In one aspect, the invention relates to a device for installing an engine component on an engine. The device includes a first member configured to couple to the engine, a second member interconnected to the first member, and a rack and pinion arrangement. The first and second members are coaxially aligned and defining a longitudinal axis. The rack and pinion arrangement provides movement of the second member relative to the first member.

In another aspect, the invention relates to a method of installing an engine component on an engine. The method includes placing an engine component adjacent to an installation location of the engine and coupling a first member of an installation device to the engine. The method further includes seating the placed engine component at the installation location by rotating a gear of a rack and pinion arrangement to translate a second member and the engine component relative to the first member.

A variety of examples of desirable product features or methods are set forth in part in the description that follows, and in part will be apparent from the description, or may be learned by practicing various aspects of the disclosure. The aspects of the disclosure may relate to individual features as well as combinations of features. It is to be understood that both the foregoing general description and the following detailed description are explanatory only, and are not restrictive of the claimed invention.

BRIEF DESCRIPTION OF THE DRAWINGS

FIG. 1 is a side elevational view of an installation device, according to the principles of the present disclosure;

FIG. 2 is an exploded perspective view of the installation device of FIG. 1, further showing an adapter, first and second seal installers, and a bearing installer, according to the principles of the present disclosure;

FIG. 3 is a cross-sectional view of the installation device of FIG. 1, shown in a first position and including the adapter and one of the seal installers;

FIG. 4 is a cross-sectional view of the installation device of FIG. 3, shown in a second position;

FIG. 5 is a side elevational view of a connection member of the installation device shown in FIG. 1;

FIG. 6 is a cross-sectional view of the connection member of FIG. 5;

FIG. 7 is a rear perspective view of a housing of the installation device shown in FIG. 1;

FIG. 8 is a top plan view of the housing of FIG. 7;

FIG. 9 is a side elevational view of the housing of FIG. 7;

FIG. 10 is a cross-sectional view of the housing of FIG. 9, taken along line 10-10;

FIG. 11 is a cross-sectional view of the housing of FIG. 8, taken along line 11-11;

FIG. 12 is a cross-sectional view of an adapter shown in FIG. 2;

FIG. 13 is a cross-sectional view of a socket attachment shown in FIG. 2;

FIG. 14 is a partial perspective view of the installation device of FIG. 1, configured for use with a first component;

FIG. 15 is a partial perspective view of the installation device of FIG. 1, configured for use with a second component;

FIG. 16 is a partial perspective view of the installation device of FIG. 1, configured for use with a third component; and

FIG. 17 is a partial perspective view of the installation device of FIG. 1, configured for use with a fourth component.

DETAILED DESCRIPTION

Reference will now be made in detail to various features of the present disclosure that are illustrated in the accompanying drawings. Wherever possible, the same reference numbers will be used throughout the drawings to refer to the same or like parts.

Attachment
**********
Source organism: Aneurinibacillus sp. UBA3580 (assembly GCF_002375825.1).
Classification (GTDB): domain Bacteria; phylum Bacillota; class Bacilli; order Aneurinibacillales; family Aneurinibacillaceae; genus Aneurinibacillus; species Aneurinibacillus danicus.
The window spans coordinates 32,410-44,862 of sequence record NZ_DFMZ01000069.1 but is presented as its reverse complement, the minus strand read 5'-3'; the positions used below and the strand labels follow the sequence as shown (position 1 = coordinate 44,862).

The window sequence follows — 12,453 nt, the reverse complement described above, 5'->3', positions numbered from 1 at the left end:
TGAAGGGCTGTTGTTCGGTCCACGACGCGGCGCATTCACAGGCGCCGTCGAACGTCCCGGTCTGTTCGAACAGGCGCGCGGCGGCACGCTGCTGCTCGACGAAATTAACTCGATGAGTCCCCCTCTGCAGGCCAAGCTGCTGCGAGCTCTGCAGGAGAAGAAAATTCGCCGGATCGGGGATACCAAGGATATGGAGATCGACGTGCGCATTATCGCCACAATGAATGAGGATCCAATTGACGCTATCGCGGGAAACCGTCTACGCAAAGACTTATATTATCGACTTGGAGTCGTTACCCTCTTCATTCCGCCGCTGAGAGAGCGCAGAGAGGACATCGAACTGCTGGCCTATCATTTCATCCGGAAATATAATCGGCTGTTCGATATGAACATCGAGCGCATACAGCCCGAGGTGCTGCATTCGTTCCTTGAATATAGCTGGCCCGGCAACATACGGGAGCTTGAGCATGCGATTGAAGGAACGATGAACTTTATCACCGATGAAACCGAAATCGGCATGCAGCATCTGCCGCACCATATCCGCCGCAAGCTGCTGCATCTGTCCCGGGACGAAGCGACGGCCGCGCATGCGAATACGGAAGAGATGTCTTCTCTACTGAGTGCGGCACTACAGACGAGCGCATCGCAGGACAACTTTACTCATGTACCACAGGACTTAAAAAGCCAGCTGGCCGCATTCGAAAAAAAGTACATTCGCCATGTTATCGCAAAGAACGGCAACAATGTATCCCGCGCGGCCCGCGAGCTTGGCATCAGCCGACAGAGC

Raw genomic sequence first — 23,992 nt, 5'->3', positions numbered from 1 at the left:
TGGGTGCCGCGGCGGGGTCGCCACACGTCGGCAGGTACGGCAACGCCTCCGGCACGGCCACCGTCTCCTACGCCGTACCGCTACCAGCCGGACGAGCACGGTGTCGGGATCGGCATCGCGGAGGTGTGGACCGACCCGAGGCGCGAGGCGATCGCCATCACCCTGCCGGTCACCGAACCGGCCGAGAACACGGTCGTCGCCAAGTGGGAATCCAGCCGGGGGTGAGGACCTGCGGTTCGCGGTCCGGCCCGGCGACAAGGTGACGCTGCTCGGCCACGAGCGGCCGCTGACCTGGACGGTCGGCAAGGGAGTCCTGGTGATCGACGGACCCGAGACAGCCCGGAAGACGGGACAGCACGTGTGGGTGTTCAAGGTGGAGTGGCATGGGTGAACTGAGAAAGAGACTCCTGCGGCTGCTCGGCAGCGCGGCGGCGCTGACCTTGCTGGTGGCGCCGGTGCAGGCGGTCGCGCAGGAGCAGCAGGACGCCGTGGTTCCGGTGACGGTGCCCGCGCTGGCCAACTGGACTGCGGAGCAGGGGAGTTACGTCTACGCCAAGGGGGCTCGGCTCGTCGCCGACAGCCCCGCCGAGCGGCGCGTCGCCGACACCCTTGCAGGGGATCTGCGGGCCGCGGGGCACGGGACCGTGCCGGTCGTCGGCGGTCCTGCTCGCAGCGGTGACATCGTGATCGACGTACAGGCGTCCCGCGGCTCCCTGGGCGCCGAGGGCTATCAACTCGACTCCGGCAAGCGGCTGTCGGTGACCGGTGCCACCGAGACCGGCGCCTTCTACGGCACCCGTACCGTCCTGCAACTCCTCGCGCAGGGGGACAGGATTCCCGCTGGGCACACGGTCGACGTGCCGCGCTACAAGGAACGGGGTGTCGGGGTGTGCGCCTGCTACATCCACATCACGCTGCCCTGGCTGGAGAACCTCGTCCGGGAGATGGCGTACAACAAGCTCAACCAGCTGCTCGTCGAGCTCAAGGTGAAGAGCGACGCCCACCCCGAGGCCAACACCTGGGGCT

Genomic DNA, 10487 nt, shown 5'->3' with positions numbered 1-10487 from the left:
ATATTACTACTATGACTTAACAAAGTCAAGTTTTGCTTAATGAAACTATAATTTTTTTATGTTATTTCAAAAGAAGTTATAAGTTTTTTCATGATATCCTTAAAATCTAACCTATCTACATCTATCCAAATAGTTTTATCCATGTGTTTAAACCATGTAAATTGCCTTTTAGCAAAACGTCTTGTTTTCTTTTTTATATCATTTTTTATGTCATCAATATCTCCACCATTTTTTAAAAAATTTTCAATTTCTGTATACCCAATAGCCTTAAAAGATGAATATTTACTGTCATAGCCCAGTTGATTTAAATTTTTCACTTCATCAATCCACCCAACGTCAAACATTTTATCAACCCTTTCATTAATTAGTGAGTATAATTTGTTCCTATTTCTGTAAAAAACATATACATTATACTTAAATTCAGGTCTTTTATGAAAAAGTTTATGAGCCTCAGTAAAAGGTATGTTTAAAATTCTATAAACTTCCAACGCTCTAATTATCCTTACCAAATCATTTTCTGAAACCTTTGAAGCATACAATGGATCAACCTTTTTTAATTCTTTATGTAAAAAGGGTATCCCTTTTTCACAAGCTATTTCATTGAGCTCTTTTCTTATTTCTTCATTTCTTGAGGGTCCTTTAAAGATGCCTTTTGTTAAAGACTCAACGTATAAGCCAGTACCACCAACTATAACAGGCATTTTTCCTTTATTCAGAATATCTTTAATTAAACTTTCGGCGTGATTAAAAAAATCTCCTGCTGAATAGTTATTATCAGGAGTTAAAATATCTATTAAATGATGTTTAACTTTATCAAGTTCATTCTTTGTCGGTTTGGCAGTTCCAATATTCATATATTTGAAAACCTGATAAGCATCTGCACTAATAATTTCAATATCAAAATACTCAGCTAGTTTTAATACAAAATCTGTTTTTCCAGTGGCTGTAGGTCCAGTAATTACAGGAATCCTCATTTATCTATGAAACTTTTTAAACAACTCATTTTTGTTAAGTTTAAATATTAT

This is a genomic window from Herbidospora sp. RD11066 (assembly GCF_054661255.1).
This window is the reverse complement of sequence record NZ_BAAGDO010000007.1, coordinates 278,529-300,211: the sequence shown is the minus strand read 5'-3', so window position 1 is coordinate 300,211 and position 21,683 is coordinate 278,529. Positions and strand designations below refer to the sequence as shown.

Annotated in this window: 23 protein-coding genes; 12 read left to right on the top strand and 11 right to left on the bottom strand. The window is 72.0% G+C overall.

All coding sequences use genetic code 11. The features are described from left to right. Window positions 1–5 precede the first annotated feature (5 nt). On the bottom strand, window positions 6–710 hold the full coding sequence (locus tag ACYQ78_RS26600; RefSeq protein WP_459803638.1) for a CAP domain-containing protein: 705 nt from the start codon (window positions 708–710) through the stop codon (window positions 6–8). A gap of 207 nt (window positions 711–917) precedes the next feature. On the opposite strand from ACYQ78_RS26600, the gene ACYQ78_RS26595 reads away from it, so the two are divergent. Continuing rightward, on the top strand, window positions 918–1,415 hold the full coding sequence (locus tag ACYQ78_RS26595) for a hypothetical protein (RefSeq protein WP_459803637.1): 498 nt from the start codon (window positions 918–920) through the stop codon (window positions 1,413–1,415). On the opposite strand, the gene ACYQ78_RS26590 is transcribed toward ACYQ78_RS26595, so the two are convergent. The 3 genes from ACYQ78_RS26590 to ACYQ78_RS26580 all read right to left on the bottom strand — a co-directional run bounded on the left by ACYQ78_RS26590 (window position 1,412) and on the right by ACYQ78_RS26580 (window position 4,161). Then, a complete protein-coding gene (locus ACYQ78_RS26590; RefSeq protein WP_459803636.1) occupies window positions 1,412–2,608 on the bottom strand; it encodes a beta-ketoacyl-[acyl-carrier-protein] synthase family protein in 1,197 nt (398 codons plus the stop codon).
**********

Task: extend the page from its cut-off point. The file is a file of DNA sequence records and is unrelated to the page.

FIG. 1 illustrates an installation device 10 for use in installing engine components, such as bearings or engine seals, on an engine. The installation device 10 includes features that are examples of how inventive aspects in accordance with the principles of the present disclosure may be practiced.

The installation device 10 is generally elongated and has a longitudinal axis A-A extending from a first end 12 to a second end 14. The illustrated installation device 10 includes a first connection member 16, a second moveable member 18 and a translation arrangement 20. The second moveable member 18 is configured to linearly translate relative to the first connection member 16. In particular, the translation arrangement 20 is configured to provide non-rotational, linear translation of the second moveable member 18 between a first, non-translated position and a second, translated position. FIG. 3 illustrates the installation device 10 in the first non-translated position. FIG. 4 illustrates the installation device 10 in the second translated position.

In general, the installation device 10 has a non-translated length L1 when positioned as shown in FIG. 3 and a translated length L2 when positioned as shown in FIG. 4; although the disclosed principles can be applied in a variety of sizes and applications. Each of the lengths L1, L2 is defined between the first end 12 and the second end 14 of the device. The non-translated length L1 of the installation device is preferably between 8.0 and 15.0 inches; more preferably between 11.0 and 12.0 inches. The fully translated length L2 of the installation device 10 is preferably between 10.0 and 20.0 inches; more preferably between 13.5 and 16.5 inches. Accordingly the installation device 10 has a preferred maximum travel length (the difference between L1 and L2) of about 2.0 and 5.0 inches; more preferably about 2.5 to 4.5 inches. As can be understood, the device may be translated to a variety of intermediate lengths between the non-translated length L1 and the fully translated length L2.